comparisons = comp.list,
    test = "pairwise_bf",
    test.args = list(
      c(display_type = "support"),
      c(k = 0)
    step_increase = .07,
    textsize = 3.0,
    tip_length = 0.01
  ) +
  ggtitle(label = "ACS 2016 Income by Employer Type", 
          subtitle = "With selected multiple comparisons non directional hypothesis using bayes factors") +
  scale_y_continuous(label = dollar, 
                     breaks = seq(from = 0,
                                  to = 250000, 
                                  by = 50000)

Finally, just for completeness, I thought I’d show the results of using
display_type = "log" with 3 digits. While I’m at it I’ll highlight one of
the joys of the open source ecosystem around modular frameworks like ggplot2.
Rather than indulge in additional tweaking of the theme (I know only a little
about them). Besides being able to pick and choose from a wide assortment of
*“geom_ as I did with geom_signif you can also avail yourself of a wide
variety of”ready made” themes. In this case hrbrthemes::theme_ipsum() from
Bob Rudis.

I think the end result looks very nice.

ggplot(incomedata, aes(
  x = employment,
  y = income,
  fill = employment,
  group = employment
)) +
  geom_violin(show.legend = FALSE) +
               show.legend = FALSE) +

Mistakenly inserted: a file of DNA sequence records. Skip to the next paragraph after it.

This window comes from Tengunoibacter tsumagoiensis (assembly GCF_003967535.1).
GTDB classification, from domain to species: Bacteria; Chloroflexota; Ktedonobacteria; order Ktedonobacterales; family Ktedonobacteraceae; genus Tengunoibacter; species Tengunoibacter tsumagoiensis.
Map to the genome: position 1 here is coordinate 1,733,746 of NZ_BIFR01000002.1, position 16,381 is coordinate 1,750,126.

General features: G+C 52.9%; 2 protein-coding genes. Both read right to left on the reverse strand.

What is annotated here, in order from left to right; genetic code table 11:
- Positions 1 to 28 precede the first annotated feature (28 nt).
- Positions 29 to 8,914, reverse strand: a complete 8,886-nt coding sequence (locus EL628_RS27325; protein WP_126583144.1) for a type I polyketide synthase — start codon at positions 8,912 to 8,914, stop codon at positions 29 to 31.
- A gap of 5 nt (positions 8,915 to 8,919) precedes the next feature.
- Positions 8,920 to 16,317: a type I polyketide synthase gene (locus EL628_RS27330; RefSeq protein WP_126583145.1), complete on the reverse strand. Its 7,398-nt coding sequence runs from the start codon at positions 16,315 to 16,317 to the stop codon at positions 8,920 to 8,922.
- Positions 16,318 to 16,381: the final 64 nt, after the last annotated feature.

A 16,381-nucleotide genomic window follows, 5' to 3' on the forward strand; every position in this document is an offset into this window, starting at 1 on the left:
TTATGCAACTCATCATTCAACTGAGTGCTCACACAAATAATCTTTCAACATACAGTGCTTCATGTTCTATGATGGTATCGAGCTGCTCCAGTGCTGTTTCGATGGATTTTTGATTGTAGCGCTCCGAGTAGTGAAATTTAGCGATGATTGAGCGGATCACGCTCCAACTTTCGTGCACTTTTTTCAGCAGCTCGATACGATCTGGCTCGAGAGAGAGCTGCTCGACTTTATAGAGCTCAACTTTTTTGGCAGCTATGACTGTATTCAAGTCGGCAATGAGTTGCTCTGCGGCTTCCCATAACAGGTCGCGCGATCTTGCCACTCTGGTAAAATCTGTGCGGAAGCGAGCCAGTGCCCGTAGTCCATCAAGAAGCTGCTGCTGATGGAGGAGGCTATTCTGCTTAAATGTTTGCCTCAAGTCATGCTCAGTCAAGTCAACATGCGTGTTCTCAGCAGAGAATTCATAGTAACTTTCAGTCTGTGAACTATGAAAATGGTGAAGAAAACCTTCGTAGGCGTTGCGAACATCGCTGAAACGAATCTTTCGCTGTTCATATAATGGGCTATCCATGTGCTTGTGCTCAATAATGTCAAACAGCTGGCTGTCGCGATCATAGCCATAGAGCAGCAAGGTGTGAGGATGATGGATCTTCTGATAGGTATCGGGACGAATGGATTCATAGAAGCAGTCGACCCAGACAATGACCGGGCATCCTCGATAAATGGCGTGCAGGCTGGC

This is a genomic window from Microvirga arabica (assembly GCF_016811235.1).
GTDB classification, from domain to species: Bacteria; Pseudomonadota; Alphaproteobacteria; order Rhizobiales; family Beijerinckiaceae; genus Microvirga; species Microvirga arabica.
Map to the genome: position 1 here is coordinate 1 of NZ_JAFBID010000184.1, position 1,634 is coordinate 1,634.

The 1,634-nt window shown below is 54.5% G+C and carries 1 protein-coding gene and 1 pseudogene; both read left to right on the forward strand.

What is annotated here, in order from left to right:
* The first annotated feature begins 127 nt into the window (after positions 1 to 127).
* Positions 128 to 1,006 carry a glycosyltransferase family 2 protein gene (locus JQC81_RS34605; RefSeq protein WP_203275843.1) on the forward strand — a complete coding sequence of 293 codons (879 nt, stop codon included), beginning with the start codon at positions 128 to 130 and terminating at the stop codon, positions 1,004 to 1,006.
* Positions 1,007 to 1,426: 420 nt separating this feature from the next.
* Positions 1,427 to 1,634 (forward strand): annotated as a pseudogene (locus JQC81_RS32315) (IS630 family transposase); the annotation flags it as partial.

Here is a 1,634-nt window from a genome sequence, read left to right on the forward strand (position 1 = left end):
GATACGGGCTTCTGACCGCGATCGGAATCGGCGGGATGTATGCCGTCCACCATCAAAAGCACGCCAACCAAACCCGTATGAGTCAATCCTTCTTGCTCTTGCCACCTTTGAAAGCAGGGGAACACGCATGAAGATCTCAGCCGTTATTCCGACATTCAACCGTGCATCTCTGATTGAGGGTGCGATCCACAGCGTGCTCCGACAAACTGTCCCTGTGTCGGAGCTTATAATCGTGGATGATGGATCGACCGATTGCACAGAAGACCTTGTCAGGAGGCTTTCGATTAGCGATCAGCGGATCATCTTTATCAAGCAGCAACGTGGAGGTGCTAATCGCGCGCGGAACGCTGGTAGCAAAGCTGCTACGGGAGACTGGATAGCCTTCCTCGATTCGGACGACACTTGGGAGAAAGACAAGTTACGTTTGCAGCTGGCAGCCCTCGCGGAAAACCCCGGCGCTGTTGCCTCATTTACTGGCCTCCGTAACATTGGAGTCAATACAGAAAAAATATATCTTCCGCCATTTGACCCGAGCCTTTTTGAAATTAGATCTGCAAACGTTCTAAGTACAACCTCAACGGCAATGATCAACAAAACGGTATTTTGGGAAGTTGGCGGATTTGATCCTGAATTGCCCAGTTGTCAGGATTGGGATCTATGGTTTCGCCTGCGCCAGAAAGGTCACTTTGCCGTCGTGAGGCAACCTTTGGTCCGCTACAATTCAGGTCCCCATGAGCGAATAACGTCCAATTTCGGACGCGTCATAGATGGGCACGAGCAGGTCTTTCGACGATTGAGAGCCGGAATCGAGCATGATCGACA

color = "red", 
               shape = 13,
               show.legend = FALSE) +
    comparisons = comp.list,
    test = "pairwise_bf",
    test.args = list(
      c(display_type = "log"),
      c(k = 3)
    step_increase = .09,
    textsize = 3.0,
    tip_length = 0.01
  ) +
  ggtitle(label = "ACS 2016 Income by Employer Type", 
          subtitle = "With selected multiple comparisons non directional hypothesis using bayes factors") +
  scale_y_continuous(label = dollar, 
                     breaks = seq(from = 0,
                                  to = 250000, 
                                  by = 50000)


There’s a quote attributed to Sir Isaac Newton that applies here:

If I have seen further than others, it is by standing upon the shoulders of giants.

While I hope the post and the code in it are useful, I’d be remiss if I didn’t acknowledge how much they rely on the work of others.


I’m really very interested in feedback on whether people find this functionality
useful. I’m tempted to, and would be happy to, expand it further (for example
automatic choosing of which comparisons are displayed based upon a criteria the
user sets). But as I acknowledged at the outset I’m not sure whether this is a
Frankenstein’s monster that will be abhorrent to frequentists and bayesians
alike or even whether someone has already implemented this with better code.

I do personally think it is a nice bridge that might be especially useful for
those like me who were taught frequentist methods early on and are still
learning their way around new methods. On the one hand the display is somehow
familiar and comforting while at the same time more informative and less mistake